The needs of families of trauma intensive care patients: A mixed methods study

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Mitchell, Marion
Dwan, Toni
Takashima, Mari
Beard, Kellie
Birgan, Sean
Wetzig, Krista
Tonge, Angela
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2019
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Abstract

Objective:

To identify the needs of families of trauma patients in the Intensive Care Unit and to assess nurses’ perceptions of those needs. Methodology:

A sequential mixed-methods study was utilised combining survey data and semi-structured interviews. Setting:

A tertiary Intensive Care Unit in Australia. Outcome measures:

The Critical Care Family Needs Inventory assessed the needs of families of general and trauma patients. Nurses were also surveyed for their perspectives on the needs of trauma patients’ families. Interviews with families were analysed using an inductive thematic analysis technique. Results/findings:

214 surveys were completed (50 family members of trauma patients; 53 family members of general patients; 111 nurses). No statistically significant sub-scale differences in survey responses between the family groups were found. However, differences on four of the five survey sub-scales (p ≤ .001) were identified between families of trauma patients and nurses. Three themes emerged identifying unique needs of families of trauma patients from the interviews and included: Personal Distress and Adjustment,Guidance, and Care. Conclusion:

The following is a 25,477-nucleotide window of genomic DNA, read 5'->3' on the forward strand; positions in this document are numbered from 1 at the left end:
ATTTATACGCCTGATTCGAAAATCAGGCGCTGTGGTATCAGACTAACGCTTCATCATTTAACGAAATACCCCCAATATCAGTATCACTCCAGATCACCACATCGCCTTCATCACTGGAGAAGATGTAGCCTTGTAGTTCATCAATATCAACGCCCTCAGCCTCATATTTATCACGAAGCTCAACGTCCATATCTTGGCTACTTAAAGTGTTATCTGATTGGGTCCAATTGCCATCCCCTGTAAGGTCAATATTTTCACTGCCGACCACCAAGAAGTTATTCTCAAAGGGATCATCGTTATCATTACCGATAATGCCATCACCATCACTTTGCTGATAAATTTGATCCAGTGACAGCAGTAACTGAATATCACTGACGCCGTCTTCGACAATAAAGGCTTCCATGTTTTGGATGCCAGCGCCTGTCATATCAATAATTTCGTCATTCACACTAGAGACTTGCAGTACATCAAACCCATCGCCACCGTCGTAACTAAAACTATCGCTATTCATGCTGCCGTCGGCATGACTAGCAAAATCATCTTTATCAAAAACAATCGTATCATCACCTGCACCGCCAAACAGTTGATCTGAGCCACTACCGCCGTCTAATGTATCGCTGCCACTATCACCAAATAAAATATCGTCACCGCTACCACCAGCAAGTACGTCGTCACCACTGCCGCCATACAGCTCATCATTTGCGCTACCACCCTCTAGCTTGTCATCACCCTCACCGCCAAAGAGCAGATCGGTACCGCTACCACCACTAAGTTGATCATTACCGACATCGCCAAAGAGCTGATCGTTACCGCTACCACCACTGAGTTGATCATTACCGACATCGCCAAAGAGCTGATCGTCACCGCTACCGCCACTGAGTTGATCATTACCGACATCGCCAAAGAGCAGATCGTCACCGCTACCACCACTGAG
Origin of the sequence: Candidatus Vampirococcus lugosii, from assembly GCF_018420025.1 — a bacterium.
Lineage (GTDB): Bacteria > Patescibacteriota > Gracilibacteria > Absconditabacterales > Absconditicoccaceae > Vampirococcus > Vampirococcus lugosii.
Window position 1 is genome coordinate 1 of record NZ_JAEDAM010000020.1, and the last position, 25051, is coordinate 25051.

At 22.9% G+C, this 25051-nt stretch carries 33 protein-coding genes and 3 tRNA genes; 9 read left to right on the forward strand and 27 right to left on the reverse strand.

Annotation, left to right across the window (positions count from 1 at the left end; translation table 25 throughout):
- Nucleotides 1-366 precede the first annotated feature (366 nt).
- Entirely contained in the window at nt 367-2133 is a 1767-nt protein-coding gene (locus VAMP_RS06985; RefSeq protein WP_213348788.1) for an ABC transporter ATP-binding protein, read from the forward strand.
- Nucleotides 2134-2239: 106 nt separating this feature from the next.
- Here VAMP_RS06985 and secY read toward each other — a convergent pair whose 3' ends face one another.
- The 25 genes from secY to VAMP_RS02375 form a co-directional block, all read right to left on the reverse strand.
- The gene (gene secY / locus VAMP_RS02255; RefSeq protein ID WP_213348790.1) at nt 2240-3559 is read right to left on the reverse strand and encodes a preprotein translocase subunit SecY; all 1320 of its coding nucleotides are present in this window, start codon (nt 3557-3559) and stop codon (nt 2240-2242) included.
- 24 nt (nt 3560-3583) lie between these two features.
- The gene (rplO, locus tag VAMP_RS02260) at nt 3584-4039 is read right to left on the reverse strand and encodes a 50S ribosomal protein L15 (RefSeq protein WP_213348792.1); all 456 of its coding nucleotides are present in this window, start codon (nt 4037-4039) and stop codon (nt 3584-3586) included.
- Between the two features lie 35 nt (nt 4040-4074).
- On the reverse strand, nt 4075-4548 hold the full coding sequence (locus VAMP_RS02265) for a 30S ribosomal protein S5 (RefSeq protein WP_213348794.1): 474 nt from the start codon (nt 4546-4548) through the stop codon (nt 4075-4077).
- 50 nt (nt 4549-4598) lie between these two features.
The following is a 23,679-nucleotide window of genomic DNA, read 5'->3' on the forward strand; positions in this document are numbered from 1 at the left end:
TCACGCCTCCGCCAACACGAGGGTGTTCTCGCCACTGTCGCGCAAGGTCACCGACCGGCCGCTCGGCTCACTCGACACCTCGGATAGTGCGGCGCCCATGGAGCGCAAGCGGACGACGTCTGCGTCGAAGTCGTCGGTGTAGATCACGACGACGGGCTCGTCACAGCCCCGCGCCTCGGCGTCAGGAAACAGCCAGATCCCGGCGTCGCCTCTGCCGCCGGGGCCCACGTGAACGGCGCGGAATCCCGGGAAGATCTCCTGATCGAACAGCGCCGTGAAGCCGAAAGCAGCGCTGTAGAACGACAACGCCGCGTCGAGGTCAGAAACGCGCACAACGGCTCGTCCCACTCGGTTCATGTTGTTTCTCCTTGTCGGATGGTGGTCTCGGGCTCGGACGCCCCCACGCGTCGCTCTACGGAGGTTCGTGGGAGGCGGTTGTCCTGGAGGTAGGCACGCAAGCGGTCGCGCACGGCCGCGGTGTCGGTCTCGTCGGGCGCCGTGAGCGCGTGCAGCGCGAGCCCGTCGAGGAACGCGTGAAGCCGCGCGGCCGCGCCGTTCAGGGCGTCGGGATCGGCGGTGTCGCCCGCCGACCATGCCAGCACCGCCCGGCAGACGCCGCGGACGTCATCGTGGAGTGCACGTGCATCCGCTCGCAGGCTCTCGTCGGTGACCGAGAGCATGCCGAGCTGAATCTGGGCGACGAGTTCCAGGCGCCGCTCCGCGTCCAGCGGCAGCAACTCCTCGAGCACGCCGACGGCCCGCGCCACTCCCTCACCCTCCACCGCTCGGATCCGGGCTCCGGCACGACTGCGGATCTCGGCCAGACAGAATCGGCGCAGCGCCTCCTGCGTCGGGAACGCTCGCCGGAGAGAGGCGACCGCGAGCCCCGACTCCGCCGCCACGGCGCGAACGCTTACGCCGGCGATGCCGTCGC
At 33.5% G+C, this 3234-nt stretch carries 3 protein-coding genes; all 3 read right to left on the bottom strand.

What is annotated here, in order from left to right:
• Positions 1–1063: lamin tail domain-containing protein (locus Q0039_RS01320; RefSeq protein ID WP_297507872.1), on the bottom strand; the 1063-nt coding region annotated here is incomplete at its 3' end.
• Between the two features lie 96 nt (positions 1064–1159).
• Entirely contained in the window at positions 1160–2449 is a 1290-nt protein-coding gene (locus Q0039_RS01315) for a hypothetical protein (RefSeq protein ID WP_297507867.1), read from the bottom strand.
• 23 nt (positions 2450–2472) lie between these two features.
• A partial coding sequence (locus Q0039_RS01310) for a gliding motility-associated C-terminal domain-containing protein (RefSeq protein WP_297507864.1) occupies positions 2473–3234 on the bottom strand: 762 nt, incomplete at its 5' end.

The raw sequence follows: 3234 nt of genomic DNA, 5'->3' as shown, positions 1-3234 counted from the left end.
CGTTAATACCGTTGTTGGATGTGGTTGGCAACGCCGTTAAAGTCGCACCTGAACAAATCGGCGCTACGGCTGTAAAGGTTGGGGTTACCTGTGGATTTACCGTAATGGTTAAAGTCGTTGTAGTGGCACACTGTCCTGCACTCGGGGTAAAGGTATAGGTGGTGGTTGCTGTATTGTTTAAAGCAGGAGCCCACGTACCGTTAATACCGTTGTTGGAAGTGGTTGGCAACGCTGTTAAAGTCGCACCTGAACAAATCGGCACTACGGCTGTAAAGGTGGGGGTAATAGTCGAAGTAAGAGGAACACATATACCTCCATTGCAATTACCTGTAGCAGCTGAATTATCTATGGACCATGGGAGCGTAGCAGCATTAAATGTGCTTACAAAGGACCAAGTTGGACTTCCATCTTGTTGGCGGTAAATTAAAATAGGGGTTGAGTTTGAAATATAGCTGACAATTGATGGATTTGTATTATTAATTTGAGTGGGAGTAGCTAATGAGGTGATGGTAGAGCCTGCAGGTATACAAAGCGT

This mixed methods study identified that families of trauma patients have different needs to families of general patients and the nurses rated the needs of the families of trauma patients as less important than the families rated their own needs. Through a collaborative partnership with these families, nurses can assist and better meet their needs. The provision of individualised patient/family-centred care is likely to have a positive influence.

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Intensive and Critical Care Nursing

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50

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Nursing

Acute care

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